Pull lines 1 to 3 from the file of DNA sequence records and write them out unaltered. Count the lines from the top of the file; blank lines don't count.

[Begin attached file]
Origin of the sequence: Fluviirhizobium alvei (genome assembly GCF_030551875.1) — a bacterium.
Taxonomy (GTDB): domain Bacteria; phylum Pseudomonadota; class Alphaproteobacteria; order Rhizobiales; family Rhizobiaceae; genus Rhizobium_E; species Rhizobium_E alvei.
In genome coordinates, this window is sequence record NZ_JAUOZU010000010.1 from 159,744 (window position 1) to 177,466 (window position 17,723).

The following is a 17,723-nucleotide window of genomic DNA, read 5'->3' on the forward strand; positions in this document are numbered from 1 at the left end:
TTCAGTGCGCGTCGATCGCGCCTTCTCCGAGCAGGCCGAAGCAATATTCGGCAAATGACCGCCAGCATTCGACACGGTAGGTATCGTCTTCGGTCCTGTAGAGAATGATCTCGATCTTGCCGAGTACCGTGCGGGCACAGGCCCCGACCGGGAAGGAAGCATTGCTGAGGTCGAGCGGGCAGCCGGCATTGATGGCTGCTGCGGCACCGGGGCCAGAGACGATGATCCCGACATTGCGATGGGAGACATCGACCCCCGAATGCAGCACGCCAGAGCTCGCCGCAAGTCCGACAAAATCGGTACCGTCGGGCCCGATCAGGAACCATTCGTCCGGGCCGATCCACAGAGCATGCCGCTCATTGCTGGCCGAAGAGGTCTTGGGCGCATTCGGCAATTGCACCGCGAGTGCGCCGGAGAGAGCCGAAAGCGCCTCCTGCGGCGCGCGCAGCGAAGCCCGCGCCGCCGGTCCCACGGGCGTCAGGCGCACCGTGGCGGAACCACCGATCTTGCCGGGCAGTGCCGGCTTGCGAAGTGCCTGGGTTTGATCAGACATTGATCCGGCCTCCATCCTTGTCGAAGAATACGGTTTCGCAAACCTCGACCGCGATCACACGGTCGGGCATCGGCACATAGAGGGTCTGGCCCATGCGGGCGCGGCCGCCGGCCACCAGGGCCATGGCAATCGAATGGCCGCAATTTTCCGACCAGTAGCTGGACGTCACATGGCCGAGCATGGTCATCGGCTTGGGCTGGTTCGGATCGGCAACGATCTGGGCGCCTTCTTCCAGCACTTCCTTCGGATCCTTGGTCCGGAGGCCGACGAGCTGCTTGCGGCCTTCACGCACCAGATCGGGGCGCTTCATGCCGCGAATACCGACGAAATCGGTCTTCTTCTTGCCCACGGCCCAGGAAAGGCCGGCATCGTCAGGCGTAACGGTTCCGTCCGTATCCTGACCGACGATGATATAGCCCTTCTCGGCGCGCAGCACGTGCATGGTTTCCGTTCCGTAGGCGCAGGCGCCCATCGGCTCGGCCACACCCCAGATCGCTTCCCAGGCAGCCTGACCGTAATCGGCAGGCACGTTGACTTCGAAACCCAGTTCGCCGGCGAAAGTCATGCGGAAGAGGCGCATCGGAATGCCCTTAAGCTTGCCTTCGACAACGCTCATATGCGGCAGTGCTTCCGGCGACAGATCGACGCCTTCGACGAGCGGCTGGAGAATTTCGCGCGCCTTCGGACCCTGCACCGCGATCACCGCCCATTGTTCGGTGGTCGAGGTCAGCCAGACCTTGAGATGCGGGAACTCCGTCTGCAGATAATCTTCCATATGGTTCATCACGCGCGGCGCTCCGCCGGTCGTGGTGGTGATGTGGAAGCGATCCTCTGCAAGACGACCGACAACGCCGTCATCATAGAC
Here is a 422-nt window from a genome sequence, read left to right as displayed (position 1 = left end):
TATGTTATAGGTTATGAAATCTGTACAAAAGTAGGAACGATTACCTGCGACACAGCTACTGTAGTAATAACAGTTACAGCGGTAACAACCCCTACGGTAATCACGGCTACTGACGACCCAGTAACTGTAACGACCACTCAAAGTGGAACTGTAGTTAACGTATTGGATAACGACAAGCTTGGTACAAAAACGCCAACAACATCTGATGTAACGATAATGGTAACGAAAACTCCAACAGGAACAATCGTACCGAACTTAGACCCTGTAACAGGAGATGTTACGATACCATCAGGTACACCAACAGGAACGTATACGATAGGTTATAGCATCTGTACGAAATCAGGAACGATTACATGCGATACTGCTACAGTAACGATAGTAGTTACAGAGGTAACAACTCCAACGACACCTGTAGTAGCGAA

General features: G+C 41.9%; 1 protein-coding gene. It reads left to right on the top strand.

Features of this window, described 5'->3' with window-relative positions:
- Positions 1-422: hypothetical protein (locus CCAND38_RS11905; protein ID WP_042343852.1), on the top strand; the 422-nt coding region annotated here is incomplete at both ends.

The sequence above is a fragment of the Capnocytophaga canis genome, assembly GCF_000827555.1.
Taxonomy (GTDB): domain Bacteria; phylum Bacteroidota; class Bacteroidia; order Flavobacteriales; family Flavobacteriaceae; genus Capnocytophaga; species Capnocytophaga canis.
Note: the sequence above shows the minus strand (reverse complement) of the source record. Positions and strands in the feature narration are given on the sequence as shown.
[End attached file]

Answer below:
Origin of the sequence: Fluviirhizobium alvei (genome assembly GCF_030551875.1) — a bacterium.
Taxonomy (GTDB): domain Bacteria; phylum Pseudomonadota; class Alphaproteobacteria; order Rhizobiales; family Rhizobiaceae; genus Rhizobium_E; species Rhizobium_E alvei.
In genome coordinates, this window is sequence record NZ_JAUOZU010000010.1 from 159,744 (window position 1) to 177,466 (window position 17,723).